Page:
"Using a credit card simplifies the whole procedure for travelers with the value added tax, but they should always find out in advance if a store offers refunds on the VAT and which credit cards it accepts," advised Jean-Michel Harzic, head of the French Government Tourist Office.

If you have to take care of any VAT processing by customs before departure for home, allow extra time. There can be relatively long lines at airport VAT refund desks, particularly during peak flight periods. And if you're leaving a country by different means, say by train, find out in advance how to handle the customs/VAT procedure at the pertinent terminals.

"In Holland--and the same is true for most countries in Europe--the traveler leaving by train may not get VAT forms stamped by customs officials because the train is just staying for a few minutes at the last station before crossing the border," said Rose Loeff of the Netherlands Board of Tourism. "But travelers shouldn't despair, as they can get these forms stamped back in the United States."

In case a customs official doesn't show up at your train, ask to have your VAT forms stamped by U.S. Customs upon your return to LAX. This should satisfy the foreign authorities that the merchandise you bought really left the country where you bought it. You then mail your forms back to the store. This signing is done at a separate customs office at LAX and not at arrival, so it will take some extra time.

Worth Checking Into

If you plan to do a fair amount of shopping or make an expensive purchase, it's particularly worth checking the VAT options. For example, if you intend to rent a car and drive around several countries in Europe, it might be worthwhile to get the car in the nation with the lowest VAT on car rentals. Don't forget, though, to find out about any drop-off charges if you expect to return the car to a different country.

The best sources of information are the foreign government tourist offices in the United States (before your departure) and at the destinations.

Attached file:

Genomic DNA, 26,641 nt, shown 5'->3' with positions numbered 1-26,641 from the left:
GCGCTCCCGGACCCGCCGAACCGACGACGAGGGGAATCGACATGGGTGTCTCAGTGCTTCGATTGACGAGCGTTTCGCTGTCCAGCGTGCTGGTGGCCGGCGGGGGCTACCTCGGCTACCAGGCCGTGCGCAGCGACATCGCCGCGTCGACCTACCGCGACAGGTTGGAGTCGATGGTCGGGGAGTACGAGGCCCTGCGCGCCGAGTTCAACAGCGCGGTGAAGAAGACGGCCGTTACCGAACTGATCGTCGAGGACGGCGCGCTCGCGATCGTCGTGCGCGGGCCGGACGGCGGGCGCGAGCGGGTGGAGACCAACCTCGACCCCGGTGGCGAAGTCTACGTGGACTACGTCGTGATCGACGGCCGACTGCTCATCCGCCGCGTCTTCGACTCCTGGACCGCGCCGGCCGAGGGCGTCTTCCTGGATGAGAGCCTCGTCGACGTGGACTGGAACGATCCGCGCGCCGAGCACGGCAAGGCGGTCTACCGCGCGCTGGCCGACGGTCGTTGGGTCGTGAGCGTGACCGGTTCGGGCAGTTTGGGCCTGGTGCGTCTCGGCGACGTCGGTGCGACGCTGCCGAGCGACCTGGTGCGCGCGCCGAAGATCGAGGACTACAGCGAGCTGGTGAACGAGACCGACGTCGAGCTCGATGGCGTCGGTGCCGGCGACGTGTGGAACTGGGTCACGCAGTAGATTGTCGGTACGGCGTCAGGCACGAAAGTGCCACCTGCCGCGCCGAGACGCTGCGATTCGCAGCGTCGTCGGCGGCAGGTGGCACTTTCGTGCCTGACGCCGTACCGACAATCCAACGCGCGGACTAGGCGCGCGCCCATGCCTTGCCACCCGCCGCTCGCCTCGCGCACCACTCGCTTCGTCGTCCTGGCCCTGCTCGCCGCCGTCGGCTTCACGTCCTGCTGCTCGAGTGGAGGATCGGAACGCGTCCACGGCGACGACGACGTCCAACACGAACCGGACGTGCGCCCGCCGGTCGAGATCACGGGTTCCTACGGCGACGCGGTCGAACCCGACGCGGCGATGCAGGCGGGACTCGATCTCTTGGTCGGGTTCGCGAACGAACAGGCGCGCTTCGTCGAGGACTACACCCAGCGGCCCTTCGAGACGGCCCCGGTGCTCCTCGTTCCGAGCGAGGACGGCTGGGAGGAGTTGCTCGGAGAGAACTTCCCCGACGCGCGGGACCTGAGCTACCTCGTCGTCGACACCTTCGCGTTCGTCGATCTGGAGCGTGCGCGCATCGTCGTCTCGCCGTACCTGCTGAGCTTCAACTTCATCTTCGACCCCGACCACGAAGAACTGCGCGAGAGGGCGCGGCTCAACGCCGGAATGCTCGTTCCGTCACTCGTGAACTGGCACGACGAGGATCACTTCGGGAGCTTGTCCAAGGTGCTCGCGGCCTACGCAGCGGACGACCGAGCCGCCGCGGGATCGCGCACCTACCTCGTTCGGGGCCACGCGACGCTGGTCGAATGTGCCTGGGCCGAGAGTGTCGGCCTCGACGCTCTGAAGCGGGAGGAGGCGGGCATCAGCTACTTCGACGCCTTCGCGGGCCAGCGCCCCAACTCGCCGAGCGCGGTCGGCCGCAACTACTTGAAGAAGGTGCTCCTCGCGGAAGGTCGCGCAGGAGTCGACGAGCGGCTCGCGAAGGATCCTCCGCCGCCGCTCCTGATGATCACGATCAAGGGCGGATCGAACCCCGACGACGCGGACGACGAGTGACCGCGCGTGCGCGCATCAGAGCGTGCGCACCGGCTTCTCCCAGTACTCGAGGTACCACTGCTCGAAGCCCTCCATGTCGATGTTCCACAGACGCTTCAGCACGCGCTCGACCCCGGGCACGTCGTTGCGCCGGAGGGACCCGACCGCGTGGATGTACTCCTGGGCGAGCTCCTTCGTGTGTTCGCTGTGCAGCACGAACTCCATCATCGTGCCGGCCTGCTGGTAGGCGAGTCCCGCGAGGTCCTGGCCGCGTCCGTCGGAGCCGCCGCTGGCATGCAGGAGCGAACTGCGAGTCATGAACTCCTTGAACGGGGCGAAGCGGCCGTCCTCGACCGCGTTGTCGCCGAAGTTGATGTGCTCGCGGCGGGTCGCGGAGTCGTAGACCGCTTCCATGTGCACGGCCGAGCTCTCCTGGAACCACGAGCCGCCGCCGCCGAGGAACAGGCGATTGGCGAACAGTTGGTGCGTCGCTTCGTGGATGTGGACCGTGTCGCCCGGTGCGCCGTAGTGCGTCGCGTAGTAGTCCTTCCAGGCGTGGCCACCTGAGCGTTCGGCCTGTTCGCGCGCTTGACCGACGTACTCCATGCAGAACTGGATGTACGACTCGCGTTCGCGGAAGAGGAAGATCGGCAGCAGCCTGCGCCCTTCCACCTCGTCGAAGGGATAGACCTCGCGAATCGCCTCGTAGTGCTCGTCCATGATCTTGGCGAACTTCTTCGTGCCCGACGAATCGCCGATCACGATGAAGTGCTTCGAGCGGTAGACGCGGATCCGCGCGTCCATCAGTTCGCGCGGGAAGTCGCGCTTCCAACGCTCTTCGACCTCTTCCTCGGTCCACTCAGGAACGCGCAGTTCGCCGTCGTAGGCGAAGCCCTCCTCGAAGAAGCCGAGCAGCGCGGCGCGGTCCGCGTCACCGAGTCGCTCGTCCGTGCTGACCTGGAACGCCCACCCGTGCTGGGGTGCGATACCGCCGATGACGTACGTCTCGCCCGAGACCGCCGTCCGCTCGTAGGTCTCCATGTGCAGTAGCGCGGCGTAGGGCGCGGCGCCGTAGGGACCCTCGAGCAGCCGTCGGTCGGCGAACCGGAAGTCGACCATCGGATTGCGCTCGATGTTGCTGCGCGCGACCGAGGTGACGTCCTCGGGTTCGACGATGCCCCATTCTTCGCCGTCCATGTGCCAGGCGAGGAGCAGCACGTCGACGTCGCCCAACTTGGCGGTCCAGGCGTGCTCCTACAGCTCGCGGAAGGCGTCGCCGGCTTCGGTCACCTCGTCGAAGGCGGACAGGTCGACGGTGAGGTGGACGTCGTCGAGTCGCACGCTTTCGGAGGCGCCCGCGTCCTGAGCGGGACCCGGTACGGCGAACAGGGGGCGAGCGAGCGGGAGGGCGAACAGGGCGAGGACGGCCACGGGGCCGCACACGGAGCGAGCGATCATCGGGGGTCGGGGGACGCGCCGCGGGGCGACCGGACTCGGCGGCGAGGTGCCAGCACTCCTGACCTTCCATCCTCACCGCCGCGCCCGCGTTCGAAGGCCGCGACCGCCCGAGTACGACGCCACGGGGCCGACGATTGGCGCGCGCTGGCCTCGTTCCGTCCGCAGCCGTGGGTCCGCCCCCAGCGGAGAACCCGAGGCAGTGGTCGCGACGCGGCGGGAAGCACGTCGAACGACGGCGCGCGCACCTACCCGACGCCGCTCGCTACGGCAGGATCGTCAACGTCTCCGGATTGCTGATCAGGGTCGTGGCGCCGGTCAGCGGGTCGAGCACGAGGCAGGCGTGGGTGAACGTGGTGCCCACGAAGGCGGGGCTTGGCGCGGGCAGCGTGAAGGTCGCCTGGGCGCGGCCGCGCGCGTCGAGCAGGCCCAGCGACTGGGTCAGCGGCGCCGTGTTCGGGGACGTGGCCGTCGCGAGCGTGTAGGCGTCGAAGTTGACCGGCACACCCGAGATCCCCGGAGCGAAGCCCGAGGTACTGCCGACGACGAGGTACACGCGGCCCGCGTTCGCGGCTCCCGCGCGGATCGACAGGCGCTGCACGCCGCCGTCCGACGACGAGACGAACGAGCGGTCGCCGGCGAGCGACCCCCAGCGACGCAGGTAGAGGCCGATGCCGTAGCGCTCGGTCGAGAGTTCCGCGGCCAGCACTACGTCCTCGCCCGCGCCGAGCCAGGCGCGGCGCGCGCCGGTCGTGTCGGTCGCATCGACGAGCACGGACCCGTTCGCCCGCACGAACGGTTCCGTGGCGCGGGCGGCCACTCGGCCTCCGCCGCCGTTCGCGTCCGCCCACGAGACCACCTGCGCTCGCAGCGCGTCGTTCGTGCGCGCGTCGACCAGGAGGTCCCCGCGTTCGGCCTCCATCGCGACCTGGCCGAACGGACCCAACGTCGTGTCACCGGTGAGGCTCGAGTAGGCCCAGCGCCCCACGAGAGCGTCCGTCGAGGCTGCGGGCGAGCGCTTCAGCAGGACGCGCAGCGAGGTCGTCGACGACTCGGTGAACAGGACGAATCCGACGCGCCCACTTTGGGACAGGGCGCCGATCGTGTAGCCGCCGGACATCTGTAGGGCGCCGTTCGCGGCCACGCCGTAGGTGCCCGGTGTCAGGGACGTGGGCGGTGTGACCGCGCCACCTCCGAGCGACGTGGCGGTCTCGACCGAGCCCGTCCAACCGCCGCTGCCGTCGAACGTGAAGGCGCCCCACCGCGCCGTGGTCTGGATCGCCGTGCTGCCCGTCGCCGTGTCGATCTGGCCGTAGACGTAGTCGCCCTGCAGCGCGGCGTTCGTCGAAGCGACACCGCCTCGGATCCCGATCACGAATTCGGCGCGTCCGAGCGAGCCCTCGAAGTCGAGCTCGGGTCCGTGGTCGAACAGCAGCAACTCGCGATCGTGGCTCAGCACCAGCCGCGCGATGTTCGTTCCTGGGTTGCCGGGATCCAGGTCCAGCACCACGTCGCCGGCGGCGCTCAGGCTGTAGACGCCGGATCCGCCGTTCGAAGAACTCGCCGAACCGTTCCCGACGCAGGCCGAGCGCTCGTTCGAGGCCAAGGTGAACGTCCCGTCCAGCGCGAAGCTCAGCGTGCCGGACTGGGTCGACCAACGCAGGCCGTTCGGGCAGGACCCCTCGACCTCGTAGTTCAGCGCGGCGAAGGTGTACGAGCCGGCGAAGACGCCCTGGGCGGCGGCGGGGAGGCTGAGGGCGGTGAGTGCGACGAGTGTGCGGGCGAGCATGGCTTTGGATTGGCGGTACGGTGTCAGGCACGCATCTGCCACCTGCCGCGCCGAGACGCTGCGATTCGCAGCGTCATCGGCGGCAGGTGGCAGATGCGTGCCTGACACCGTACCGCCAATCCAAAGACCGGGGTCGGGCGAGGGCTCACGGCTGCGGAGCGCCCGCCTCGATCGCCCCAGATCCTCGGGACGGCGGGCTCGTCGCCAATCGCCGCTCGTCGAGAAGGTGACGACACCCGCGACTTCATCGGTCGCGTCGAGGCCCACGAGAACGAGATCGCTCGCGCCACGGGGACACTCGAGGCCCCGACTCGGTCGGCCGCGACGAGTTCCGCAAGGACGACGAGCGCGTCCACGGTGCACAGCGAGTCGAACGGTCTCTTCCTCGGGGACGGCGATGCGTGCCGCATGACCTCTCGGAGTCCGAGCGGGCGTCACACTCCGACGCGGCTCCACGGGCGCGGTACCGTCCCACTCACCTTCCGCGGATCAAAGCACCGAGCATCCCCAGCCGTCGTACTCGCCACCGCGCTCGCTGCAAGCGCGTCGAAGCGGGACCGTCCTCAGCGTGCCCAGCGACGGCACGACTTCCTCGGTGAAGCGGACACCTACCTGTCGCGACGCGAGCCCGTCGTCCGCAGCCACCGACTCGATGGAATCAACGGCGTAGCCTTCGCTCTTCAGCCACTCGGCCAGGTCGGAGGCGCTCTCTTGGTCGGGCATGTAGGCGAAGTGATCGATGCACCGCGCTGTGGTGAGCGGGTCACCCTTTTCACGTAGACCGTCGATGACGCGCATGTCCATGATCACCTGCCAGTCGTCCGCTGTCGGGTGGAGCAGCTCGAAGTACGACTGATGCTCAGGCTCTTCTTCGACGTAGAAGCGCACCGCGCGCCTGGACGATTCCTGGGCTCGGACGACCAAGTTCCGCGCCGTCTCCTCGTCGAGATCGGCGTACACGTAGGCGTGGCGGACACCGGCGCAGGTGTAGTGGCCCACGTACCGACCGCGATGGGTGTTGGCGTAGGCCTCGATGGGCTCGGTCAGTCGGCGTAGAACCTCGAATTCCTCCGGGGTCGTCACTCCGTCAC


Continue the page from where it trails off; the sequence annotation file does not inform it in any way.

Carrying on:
The following rundown, while not inclusive, covers many major countries that have VATs:

Europe/Middle East: Austria, Belgium, Denmark, France, Germany, Great Britain, Ireland, Israel, Italy, Netherlands, Norway, Portugal, Spain and Sweden all have VATs and offer refunds under one procedure or another. Greece has a VAT but doesn't offer refunds.

Africa: South Africa offers a refund on its VAT. Morocco has a VAT but its refund policy isn't established, and a tourist office spokesman said it is not likely that travelers would get refunds on most items bought in Morocco. Tunisia does not have a VAT, but one is expected later this year, according to a tourist office spokesman.

Asia/South Pacific: Korea has a VAT, and it's possible to get refunds. New Zealand and Indonesia have VATs without providing refunds. Japan doesn't have a VAT, but has a sales tax on some luxury items that you can avoid by buying such items at authorized tax-free outlets.

Latin America: The general situation is that countries may have value-added taxes or other sales taxes included in retail prices and without refunds to travelers.

While Canada doesn't have a VAT, travelers can get refunds of the sales tax on some purchases at many stores, according to a tourist office spokesman. However, you have to ask at stores for the appropriate forms to fill out.